website at www.donotcall.gov.au.

Bob

Re: Do Not Call register now working



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http://www.acma.gov.au/webwr/_assets/main/lib310037/is124_dncr-consent_consumer_info.pdf
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Withdrawing consent!!
great work Bob, that's the bottom line.


Don...




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Don McKenzie

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Re: Do Not Call register now working


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http://www.acma.gov.au/webwr/_assets/main/lib310037/is124_dncr-consent_consumer_info.pdf
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    It was a relief to find that info on the ACMA website. Now all we
have to do is tell these parasites that we do *not* consent to receiving
their telemarketing calls, and if they do it again they're acting
outside the law and we'll lodge a complaint to ACMA.
    I'll let you know if I have any success...

Bob

Re: Do Not Call register now working


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http://www.acma.gov.au/webwr/_assets/main/lib310037/is124_dncr-consent_consumer_info.pdf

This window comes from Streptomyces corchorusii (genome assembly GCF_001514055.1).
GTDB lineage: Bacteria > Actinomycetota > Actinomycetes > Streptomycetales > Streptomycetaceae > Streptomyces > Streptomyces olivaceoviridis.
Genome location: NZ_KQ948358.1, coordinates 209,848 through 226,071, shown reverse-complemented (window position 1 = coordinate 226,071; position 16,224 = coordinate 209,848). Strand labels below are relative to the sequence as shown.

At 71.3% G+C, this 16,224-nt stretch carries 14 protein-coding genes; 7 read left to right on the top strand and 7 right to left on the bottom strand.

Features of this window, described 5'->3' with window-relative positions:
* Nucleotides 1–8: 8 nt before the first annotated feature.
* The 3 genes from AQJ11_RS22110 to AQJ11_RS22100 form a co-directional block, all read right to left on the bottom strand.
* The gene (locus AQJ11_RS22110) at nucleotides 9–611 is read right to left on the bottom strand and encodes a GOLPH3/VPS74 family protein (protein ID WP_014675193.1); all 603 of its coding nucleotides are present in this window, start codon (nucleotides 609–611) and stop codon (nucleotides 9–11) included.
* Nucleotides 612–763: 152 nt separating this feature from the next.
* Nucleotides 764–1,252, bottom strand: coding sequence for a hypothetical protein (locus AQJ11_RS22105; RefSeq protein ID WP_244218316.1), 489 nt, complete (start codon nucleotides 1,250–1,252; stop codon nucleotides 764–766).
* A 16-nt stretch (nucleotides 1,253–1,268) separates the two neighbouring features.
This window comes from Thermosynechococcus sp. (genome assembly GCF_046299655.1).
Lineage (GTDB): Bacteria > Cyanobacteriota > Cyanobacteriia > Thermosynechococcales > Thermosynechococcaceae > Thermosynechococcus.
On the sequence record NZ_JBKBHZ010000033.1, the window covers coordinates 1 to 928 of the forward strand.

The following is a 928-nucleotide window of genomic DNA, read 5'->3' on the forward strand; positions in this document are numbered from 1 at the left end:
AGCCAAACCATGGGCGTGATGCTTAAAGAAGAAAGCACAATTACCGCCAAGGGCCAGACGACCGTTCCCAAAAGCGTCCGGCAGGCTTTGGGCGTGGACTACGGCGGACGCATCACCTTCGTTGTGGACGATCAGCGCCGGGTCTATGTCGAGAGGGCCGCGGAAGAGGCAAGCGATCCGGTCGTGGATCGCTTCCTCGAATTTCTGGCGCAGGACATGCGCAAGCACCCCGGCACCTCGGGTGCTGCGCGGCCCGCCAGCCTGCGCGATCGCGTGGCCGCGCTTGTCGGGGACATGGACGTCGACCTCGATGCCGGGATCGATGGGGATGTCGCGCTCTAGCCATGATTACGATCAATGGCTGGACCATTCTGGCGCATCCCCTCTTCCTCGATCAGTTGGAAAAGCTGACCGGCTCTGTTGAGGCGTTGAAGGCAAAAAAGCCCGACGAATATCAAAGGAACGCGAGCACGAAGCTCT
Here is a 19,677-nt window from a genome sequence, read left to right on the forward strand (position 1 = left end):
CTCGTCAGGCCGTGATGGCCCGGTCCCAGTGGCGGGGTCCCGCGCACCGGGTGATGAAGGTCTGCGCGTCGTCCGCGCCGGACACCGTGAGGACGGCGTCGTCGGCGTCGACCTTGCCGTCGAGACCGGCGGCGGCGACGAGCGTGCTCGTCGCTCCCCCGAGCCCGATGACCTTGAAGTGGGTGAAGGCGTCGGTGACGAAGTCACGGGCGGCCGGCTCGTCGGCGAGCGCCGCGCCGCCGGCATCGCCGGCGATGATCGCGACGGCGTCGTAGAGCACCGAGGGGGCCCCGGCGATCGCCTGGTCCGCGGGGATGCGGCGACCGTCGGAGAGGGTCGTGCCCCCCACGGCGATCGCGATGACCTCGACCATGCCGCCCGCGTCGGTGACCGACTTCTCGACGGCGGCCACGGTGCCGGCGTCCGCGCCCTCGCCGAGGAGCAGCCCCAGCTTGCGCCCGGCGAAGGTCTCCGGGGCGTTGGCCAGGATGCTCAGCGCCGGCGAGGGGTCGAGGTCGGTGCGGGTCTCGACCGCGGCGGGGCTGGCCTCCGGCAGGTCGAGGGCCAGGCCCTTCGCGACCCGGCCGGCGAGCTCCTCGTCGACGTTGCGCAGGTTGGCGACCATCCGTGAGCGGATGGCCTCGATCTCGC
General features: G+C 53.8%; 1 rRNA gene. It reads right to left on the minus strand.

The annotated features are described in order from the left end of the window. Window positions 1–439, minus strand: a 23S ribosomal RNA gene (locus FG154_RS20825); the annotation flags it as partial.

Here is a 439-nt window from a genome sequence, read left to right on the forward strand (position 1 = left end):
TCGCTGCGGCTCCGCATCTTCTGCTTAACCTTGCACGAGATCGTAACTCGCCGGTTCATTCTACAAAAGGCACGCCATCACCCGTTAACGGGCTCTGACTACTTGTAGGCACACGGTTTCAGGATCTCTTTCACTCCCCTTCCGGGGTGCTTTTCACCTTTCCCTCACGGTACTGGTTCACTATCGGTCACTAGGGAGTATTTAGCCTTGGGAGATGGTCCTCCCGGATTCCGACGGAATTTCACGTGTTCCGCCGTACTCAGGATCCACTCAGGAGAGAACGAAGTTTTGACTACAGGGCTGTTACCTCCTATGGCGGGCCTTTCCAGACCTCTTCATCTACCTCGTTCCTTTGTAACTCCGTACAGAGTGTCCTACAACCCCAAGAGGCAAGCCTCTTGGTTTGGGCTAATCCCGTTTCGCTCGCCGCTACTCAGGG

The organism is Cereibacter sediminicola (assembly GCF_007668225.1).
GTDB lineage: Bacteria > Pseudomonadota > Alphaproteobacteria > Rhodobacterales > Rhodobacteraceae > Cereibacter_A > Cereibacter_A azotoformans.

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    Telstra responded positively to my e-mail requesting removal from
their telemarketing lists. They asked for a few identifying details and
said it would be acted on.
    Westpac replied and said they're following up my complaint/request.
They're the main offenders ... it'll be interesting to see what happens.
    In the meantime, I'll see if I can suggest to some of the current
affairs TV shows that they publicize the fact that people don't have to
put up with telemarketing calls from companies they're customers of.

Bob


Re: Do Not Call register now working


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    Update.... I just got this as part of a reply from Westpac: